When the Aztecs invited Achitometl, who was expecting a wedding, to the temple, saw his daughter’s skin hanging loose from the priest, he ran away from the horrible scene and ordered his troops to attack the Aztecs.
4. The kidnapping of Xochiquetzal
Like the Greek myths, the Aztecs had their own disturbing myth that revolved around a goddess of fertility, the underworld and a brutal rape. In fact, she was so beautiful that the god Tezcatlipoca became obsessed with Xochiquetzal the moment he saw her.
Although he tried to woo her, she politely refused, as she was in love with her husband, the god Tlaloc. Tezcatlipoca would not take no for an answer; he grabbed Xochiquetzal and took her to the underworld, where he brutally raped her. While Tezcatlipoca rested after the terrible act, Xochiquetzal managed to escape and return to earth.
5. Tlaloc unleashed a rain of death to destroy the world.
According to Aztec myths, the world was created and destroyed several times. During the so-called “third sun” or third world, Tezcatlipoca kidnapped Xochiquetzal the wife of the rain god Tlaloc. Tlaloc was so devastated that he did not give rain to the earth; instead, he rained fire on the earth, destroyed the world once again and forced the gods to create a new world.
6. Xipe Totec hid in the flayed skin of a dead person.
Xipe Totec was probably one of the most grotesque gods in the sight of anyone. According to Aztec myths his characteristic appearance was based on being wrapped in the flayed skin of dead people.
The gesture was supposed to symbolize rebirth and spring, as in the case, stripping the old to anticipate the new, and this meant that important Aztec priests wore the flayed skin of a sacrificed victim for a whole month to honor this god.
7. Tezcatlipoca and the thief of hearts
In Aztec mythology, the god Tezcatlipoca is the main rival of Quetzalcoatl, he was very powerful and destructive. He was also said to roam the earth at night in various forms, like a jaguar.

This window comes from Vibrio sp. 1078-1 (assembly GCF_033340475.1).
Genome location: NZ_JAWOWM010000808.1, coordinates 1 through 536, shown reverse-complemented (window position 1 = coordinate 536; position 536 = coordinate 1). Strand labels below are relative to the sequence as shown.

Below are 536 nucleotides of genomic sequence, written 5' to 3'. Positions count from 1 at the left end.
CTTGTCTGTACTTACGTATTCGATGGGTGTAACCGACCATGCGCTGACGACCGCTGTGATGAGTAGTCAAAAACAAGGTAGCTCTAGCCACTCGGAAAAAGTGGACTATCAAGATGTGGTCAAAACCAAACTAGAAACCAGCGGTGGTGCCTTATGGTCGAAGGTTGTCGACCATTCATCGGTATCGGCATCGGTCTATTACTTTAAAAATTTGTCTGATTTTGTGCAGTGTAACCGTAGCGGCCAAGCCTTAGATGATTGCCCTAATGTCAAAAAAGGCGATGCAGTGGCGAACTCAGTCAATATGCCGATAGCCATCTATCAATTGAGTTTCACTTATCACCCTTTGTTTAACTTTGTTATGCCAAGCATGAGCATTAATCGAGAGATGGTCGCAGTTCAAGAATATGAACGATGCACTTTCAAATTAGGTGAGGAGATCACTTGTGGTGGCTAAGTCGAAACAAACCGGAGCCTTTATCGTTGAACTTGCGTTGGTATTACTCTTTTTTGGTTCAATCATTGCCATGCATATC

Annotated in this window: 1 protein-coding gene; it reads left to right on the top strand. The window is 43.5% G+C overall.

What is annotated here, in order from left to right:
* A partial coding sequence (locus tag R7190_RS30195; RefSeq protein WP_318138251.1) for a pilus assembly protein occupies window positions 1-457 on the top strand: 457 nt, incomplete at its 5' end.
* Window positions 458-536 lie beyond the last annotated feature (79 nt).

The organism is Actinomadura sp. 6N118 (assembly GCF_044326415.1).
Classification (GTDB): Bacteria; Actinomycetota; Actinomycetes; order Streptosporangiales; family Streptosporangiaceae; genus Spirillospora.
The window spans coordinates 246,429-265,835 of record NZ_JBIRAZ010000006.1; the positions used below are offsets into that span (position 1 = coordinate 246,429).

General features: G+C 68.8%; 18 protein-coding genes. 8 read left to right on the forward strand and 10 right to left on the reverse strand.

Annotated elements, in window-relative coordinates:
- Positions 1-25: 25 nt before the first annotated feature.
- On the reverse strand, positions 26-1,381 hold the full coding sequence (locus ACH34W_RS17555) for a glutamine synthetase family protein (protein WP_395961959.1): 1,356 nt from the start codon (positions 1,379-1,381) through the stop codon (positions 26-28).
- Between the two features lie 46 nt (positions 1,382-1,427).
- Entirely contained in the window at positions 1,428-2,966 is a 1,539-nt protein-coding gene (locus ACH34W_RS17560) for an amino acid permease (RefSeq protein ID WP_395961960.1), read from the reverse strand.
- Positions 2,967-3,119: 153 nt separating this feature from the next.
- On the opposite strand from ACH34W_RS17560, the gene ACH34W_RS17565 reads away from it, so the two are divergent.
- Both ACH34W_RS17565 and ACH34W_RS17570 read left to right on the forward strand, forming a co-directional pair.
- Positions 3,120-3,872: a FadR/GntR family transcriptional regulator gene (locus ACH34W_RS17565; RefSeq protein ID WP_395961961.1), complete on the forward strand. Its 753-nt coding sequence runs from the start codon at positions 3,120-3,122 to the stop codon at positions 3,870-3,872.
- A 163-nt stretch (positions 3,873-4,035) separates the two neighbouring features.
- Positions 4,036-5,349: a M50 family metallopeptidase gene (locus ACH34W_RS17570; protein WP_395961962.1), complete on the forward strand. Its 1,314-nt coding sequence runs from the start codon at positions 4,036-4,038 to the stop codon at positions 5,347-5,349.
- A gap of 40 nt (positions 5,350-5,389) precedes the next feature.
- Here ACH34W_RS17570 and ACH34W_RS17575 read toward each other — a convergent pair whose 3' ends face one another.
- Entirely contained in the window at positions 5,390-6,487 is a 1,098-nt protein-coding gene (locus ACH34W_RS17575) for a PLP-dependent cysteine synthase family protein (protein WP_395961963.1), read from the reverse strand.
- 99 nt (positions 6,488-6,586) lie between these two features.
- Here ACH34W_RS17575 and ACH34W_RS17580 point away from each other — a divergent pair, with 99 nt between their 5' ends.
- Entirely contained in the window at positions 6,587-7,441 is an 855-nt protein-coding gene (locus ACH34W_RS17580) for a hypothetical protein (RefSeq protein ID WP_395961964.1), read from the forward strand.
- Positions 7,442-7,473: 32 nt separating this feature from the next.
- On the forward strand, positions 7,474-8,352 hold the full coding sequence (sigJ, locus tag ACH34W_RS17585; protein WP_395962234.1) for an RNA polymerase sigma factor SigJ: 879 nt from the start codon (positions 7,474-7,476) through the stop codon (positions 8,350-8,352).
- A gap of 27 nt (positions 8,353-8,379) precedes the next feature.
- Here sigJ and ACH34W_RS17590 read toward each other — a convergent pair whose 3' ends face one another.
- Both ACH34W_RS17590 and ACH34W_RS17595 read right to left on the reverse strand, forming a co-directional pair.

According to one story, one of his earthly forms was like a wandering skeleton with a beating heart. He would meet passersby and challenge them to pull his heart out of his chest. If they succeeded, he promised to grant them riches and fame.
8. A crocodile bit Tezcatlipoca’s foot.
An Aztec creation myth tells that the rival gods Quetzalcoatl and Tezcatlicopa joined together for the greater good: to create the earth in a world covered with water.
They knew that the only way to do this was to create the land of Cipactli, a giant crocodile. To lure her into their trap, Tezcatlipoca dangled his foot in the water to lure her, and she promptly bit him. The two gods then captured the crocodile and created the land.
9. The creation of the sun
The Aztec creation myth tells that at the beginning of the world, the gods held a meeting to create a new sun. A god would have to throw himself into the flames to be reborn as the sun, so it was obviously a risk and a sacrifice.
Nanahuatzin, the humblest of the gods with a face covered with scabs and sores, offered himself to the flames, and was reborn as the sun. But his sacrifice had a problem and that was that he could not move.
He lacked the energy he needed to move through the sky. So the gods offered his own blood and hearts to the fire, hoping that his sacrifice would give him the energy he needed to do his work in heaven.
10. Tezcatlipoca and the Dance of Death
According to Aztec myths, the mischievous god Tezcatlipoca existed on earth in many forms, including a strong and virile warrior. After his people tried to trick and kill him, he came up with a creative and terrible way to act as revenge.
He gathered the townspeople for a banquet and demanded that everyone dance in time to a song he sang. So they danced to the beat, struggling to keep up as he sped up the song.
He kept them dancing vigorously, even as the horde of dancers came closer and closer to the edge of a cliff, finally falling to their deaths.